HC Deb 10 July 1833 vol 19 cc469-71
Sir Francis Vincent

presented a Petition from the attornies of Westminster, complaining of the regulations whereby students were entered, and subsequently called to the bar, and praying a Committee of Inquiry into the conduct of the benchers relative to the mode in which students were admitted to the bar. The hon. Member had given a notice of Motion on this subject, but the House having been counted out on the day for which it stood, he felt it his reluctant duty to postpone the question till the next Session of Parliament. The grievance pressed peculiarly hard upon the petitioners. The privileges exercised by the benchers of the different Inns of Court had only this to recommend them, that they had been possessed for a great length of time, and had been suffered to exist through several ages, without any inquiry into the origin or tenure of them, but they were neither founded injustice nor reason, and he knew no cause why such a monopoly should be suffered any longer to exist. He would remind the House of the case of the hon. member for Colchester, and said, that if ever there was a case replete with injustice, it was the case of that Gentleman, and formed a sufficient argument alone for a legislative inquiry into the subject. According to the present custom, the high road to this branch of art, which he might call the highest of all the professions, might be closed to men of talent and genius at the caprice of a body of men who were not responsible to a higher tribunal, and in no degree subject to public opinion. Even the Judges could not touch them with a mandamus, nor were they permitted to interfere in any other character than that of a bencher, or, if they were members only, as visitors. It had been the boast of this country that genius could obtain encouragement and promotion in the worst of times, but it could never be said so with regard to the legal profession so long as this system was permitted to continue. In the case of attorneys, it was a monstrous hardship, as, in many cases, if they were desirous to come to the bar, they were obliged to give up, perhaps a lucrative business, and speculate upon the chances of being arrested in their progress to the bar by the caprice of a set of individuals who had the power to reject them without condescending to assign any reason.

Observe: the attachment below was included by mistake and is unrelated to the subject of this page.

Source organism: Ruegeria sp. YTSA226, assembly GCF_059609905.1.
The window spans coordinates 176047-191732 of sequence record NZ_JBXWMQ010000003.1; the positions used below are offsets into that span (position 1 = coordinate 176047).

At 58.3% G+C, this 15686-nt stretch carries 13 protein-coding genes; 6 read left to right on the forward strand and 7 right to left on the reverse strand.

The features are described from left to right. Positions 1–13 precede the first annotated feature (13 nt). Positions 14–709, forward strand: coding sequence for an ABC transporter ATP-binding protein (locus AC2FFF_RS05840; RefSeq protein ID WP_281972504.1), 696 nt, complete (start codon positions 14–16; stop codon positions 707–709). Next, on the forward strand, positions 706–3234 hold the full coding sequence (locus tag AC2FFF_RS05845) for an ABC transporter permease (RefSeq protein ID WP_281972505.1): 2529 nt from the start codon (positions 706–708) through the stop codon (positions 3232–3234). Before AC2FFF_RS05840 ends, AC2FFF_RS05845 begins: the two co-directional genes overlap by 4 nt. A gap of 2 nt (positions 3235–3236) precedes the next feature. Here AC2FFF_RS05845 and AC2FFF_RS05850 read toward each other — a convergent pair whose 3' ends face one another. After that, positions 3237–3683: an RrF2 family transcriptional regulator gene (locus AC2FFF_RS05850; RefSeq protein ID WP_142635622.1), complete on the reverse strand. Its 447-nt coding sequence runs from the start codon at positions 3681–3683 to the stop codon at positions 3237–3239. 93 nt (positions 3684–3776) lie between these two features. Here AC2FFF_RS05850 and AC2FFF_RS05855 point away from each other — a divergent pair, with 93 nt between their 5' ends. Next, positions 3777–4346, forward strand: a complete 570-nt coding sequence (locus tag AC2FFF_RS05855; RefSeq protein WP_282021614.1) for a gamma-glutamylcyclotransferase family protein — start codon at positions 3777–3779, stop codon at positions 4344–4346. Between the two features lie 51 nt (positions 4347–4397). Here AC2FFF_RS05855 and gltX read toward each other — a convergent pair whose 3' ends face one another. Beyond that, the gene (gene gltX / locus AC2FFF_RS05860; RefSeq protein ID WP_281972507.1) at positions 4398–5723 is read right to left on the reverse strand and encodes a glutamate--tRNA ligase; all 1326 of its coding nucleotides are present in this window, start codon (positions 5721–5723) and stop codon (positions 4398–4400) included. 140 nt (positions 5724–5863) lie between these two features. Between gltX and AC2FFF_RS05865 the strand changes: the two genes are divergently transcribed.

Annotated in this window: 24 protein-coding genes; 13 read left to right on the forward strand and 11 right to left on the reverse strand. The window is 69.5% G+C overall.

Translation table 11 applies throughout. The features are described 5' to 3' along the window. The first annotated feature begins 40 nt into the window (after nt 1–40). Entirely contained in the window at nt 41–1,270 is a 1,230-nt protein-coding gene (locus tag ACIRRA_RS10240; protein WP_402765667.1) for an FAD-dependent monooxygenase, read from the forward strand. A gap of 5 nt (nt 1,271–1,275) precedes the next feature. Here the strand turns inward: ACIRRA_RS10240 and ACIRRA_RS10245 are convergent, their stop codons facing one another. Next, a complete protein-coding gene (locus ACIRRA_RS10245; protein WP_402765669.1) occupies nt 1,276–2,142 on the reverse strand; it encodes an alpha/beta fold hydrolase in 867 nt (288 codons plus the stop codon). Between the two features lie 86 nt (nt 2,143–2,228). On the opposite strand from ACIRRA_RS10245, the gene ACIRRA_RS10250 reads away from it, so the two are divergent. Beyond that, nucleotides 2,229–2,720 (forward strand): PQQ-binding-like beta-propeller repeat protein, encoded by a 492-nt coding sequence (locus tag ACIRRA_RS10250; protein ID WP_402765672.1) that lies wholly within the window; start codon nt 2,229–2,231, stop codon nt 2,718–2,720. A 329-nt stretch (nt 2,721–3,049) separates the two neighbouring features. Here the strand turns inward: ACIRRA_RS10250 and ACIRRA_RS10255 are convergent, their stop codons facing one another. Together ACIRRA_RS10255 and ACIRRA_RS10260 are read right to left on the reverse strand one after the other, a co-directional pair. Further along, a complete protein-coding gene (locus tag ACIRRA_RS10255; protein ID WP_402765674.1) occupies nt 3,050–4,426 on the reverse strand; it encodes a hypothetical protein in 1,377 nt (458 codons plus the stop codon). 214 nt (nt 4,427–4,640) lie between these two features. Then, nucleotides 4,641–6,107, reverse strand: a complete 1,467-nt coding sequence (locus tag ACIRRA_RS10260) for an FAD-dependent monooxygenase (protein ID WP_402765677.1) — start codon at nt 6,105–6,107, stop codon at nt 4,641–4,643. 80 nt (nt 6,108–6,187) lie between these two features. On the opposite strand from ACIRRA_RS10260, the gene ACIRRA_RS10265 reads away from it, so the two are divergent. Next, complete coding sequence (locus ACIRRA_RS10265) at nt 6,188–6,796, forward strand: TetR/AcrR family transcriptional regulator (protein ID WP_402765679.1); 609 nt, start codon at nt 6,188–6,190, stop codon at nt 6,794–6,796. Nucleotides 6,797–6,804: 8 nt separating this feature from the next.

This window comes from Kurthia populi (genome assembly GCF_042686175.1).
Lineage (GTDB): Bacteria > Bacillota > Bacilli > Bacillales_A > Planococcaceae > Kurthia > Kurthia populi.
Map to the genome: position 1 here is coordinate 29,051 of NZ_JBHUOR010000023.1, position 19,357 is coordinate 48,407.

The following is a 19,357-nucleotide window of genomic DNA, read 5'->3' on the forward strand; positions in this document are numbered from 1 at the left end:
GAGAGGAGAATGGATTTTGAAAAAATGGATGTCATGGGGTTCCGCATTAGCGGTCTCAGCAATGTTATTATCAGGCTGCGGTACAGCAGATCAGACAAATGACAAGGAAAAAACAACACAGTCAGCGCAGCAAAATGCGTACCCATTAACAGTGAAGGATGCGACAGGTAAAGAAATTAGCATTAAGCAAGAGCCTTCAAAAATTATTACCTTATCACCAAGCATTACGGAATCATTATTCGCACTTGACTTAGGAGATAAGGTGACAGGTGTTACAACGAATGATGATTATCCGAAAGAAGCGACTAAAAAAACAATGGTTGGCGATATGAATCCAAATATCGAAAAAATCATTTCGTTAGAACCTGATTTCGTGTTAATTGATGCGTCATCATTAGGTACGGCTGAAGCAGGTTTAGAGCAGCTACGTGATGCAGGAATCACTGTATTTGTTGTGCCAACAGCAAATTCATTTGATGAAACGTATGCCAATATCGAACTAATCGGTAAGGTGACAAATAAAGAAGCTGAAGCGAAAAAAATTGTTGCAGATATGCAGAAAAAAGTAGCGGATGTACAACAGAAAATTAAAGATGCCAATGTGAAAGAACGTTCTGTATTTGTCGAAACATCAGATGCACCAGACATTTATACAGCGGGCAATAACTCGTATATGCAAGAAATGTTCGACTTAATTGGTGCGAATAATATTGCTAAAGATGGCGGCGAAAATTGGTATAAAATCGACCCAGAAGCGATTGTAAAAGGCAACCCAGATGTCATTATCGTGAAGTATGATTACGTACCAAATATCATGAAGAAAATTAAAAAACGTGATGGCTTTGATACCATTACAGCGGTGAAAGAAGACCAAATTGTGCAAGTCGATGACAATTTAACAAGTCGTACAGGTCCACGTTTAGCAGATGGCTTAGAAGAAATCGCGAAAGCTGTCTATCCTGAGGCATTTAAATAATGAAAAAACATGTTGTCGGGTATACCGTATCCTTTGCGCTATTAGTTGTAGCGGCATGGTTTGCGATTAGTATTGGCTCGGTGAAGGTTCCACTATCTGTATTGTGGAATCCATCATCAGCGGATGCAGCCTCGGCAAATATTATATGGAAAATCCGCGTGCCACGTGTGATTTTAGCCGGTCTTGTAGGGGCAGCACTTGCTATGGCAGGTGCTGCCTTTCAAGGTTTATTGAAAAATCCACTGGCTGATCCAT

Mr. Philpotts

had been requested to support the prayer of the petitioners, but, he must say, that the powers possessed by the Inns of Court were always considered necessary to prevent the admission of improper persons to the bar. He had investigated the case of the hon. member for Colchester, and he was enabled to say, that a very material circumstance connected with the case of that hon. Gentleman had been kept back from the knowledge of the persons who were inimical to his admission. He thought, therefore, in justice to that individual, a fair opportunity ought to be afforded him of adducing evidence to rebut the charges which had been brought against him, out of respect to his own character as a member of that House, as well as out of respect to the character of the House itself.

Colonel Evans

supported the petition. He had seen the documents in the case of the hon. member for Colchester, and must say, that although the House was to presume that the learned body of persons who presided in the benchers' Court could not be impeached for the course of conduct they had thought proper to pursue on the occasion referred to, still, considering the prominent line in political life which had been taken by the hon. member for Colchester, it was as essential for the character of the benchers themselves, as it was for the vindication of the hon. Member, that all the documents on both sides of the case should be laid on the Table of the House to prevent the possibility of a garbled statement.

Mr. Sheil

considered it a great anomaly that a gentleman who had been a Member of the Legislature of his country for a period of fourteen years, and, indeed, a Member distinguished for his great abilities should be deemed by any set of persons unworthy of holding a place at the bar. It appeared to him a monstrous anomaly.

Mr. Lloyd

thought it a matter of the highest consequence, that the bar should be kept free from suspicion on all occasions; but he conceived the only question was whether this assembly of benchers should be amenable to public opinion or not? He had himself formerly entertained a considerable prejudice against the conduct of the hon. member for Colchester, but he was bound in justice to that Gentleman to say, that after a careful investigation into the whole of the case, he felt assured, that it would require very strong facts indeed to remove the impression on his mind that there was nothing in his case that warranted the exclusion of that Gentleman from the bar. He believed that the benchers, in this particular instance, were actuated by the best motives, but he thought that the error they had committed in this particular instance was an irresistible argument for an alteration of the system.

Mr. Harvey

trusted that the subject would go before the Committee unincumbered by any consideration of a personal character, and would be viewed as a public question.

The Petition laid on the Table.

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